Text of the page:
No VIP treatment: ACOs should not get waiver protection from the prohibition on beneficiary inducement

Accountable care organizations (ACO) require flexibility from the existing health care fraud and abuse framework. This flexibility includes a waiver from the prohibition on beneficiary inducement, affording ACOs significant freedoms to employ inducements in ways that other health care delivery models cannot.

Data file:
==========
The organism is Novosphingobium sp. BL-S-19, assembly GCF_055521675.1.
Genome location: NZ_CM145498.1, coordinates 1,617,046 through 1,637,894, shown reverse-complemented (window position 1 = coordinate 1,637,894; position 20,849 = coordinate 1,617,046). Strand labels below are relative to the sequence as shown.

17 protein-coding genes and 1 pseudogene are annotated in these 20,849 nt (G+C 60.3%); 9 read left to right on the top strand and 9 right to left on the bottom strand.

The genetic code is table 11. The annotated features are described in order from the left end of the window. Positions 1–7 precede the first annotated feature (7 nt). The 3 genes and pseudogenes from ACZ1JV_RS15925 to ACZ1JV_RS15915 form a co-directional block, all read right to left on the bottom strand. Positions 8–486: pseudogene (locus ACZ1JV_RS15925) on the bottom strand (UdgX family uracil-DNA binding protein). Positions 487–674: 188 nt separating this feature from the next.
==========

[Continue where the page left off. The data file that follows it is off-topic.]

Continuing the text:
This waiver was intended to give ACOs an additional mechanism to retain patients and boost participation in disease management and compliance programs. Improving patient compliance with health care directives is a crucial component of health care reform but at what cost? This note argues that ACOs should not be given a waiver from the prohibition on beneficiary inducement as the risks of distorting patient decision-making outweigh the benefits of affording ACOs more freedom. This note proposes that ACOs operate within the existing enumerated exceptions of the prohibition and offers supplemental strategies to address patient attrition and compliance within ACOs.

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